I love my stamps. I've never made a purchase that I regretted; all either added to my collection or to my knowledge and, occasionally, both. When I first started getting into covers, I bought anything that looked interesting (mind you, i'm in the 50c box, so my investment isn't steep) and THEN I found out what it was. More often than not, it was some common stamp from a common location with a common cancel paying a common rate. But if you haven't seen it before, how would you know. From lots of tiny little errors, a far more informed collector is created. I use "errors" guardedly, because really, they are the basis of my education.

Your dune and east bloc purchases are likely in the same vein. you learned something. That doesn't mean that those beautiful stamps can't be an important part of your collection; it just means you now know that they don't have significant secondary market value. So what. Romanian nudes are among the world's sexiest; Soviet rocket ships go the highest and fastest; and Communist-era Czech stamps are instantly recognizable from a distinctive aesthetic.

one of the other comments is useful: find an area you like, and concentrate on it. It will either be the linchpin of your future or provide you with another learning experience until you find some other area that you like more.

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philb
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25 Aug 2020
05:03:05pm

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re: Pitfalls to avoid for a new collector

How could we always know what the right choice is ? i have paid way to much in some situations and let bargains slip through my hands in others.

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capn_ed
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25 Aug 2020
05:16:21pm
re: Pitfalls to avoid for a new collector

Thanks to all who've answered already. This is all good to know.

What I'm looking for is the most high-level, first-order knowledge.

For example, another thing I'm interested in is video games. A video game store like Game Stop will buy your used video games, but they will pay you a paltry sum for them, and resell them an a much higher price. That's fine, they have to sell for more than they paid to stay in business, but if someone asked me, I would say, "You can do that, but you aren't going to get a very good price. It will be kind of a rip-off". The sort of advice I'm asking for is on that level.

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Webpaper
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25 Aug 2020
07:46:13pm
re: Pitfalls to avoid for a new collector

You have been given very good advice above. If you are looking for return on investment in all likelihood you will be disappointed. This is a hobby and at the end of the day you pay for the enjoyment received, Just like golf, fishing, boating, antique cars, serious photography, etc it costs money to participate.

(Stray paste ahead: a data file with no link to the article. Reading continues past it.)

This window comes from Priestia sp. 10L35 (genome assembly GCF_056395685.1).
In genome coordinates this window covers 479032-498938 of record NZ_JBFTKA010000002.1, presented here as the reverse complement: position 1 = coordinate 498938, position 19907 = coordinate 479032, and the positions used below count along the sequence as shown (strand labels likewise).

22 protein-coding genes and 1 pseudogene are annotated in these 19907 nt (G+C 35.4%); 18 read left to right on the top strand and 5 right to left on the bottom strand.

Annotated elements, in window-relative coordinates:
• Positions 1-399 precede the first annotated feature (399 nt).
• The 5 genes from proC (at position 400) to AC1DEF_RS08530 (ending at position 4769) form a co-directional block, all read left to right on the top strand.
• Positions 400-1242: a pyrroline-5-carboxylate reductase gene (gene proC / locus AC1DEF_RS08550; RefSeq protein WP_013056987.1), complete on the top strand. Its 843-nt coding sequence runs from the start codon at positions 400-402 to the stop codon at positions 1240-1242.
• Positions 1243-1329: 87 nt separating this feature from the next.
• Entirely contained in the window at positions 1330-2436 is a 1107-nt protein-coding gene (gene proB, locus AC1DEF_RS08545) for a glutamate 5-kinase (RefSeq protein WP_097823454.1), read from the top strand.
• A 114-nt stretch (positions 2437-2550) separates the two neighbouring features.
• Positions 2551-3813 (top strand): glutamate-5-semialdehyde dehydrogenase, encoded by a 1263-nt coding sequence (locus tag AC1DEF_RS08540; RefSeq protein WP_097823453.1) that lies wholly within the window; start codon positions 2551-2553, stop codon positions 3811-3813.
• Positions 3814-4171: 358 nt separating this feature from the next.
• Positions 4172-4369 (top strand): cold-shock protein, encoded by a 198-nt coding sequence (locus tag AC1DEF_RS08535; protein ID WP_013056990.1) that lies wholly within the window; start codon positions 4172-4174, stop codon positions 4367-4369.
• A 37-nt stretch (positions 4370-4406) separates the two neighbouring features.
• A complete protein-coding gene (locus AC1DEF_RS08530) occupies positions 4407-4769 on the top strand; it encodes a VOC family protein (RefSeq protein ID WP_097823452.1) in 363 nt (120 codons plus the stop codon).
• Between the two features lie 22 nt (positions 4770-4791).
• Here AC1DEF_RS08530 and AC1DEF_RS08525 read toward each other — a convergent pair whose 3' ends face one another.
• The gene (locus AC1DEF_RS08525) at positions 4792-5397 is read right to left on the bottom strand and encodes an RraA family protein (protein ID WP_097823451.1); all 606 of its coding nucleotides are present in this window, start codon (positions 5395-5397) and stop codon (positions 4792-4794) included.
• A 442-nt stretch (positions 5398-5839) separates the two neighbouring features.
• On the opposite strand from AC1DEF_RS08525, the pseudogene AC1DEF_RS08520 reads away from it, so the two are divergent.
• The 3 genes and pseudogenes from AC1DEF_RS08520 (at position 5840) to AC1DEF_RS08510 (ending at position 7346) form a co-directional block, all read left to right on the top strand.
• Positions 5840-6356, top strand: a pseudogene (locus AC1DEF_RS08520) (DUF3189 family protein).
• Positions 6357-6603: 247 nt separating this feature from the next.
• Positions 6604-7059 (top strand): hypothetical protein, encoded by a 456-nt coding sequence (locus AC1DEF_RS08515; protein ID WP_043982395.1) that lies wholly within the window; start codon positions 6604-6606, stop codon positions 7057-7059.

If you are doing it for your love of the art form and as a springboard to history it will awaken the inner child in you and be rewarding, just not profitable.

No retail store selling items averaging a few dollars apiece can survive if they pay much for the items they sell - do the math - it isn't pretty.

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Speaker
25 Aug 2020
08:14:13pm
re: Pitfalls to avoid for a new collector

You got a lot of terrific advice, I see. I will try to give some of my perspectives on your specific questions.

- I buy stuff online all the time. I think it's great. You can comparison shop way easier than you could back in the old days.
- What to pay for stamps? Depends. Scarce items may go for above Scott, common items at a fraction of Scott. What I do is shop around. You can check ebay, stamps2go, the stampstore, Mystic, and you will probably find a dozen sellers for many things and get a reasonable idea of what something is going for. Of course, condition and the reputation of the seller will factor in as well.
- I buy stuff on ebay all the time. Once in a while I get something that is a disappointment, but 90% of the time I find the seller is willing to work with me to address it. You might feel a little safer dealing with someone who states they are a member of APS.
- By mixed lots, I assume you mean a "mystery box" sort of thing? The usual wisdom on those is you will find a few good things, and the rest is not of use to you. There are probably better ways of building your collection in the beginning.
- If you want things that have the best chance of retaining their value, you are probably best off collecting US, Canada, Western Europe, or European colonies. No one would categorize those areas as "junk". But as everyone else has said, don't let that stop you from collecting what you like. I have large collections of Eastern Europe, and I like them. Just don't pay too much.
You are certainly wise to be careful in your purchases, but the level of concern should vary with what you are buying. If you are buying a classic US stamp for $800, then you need to be very cautious about regumming, repairs, forgeries, etc. If you are buying a packet of stamps for $10, well, the worst that can happen is you're out $10.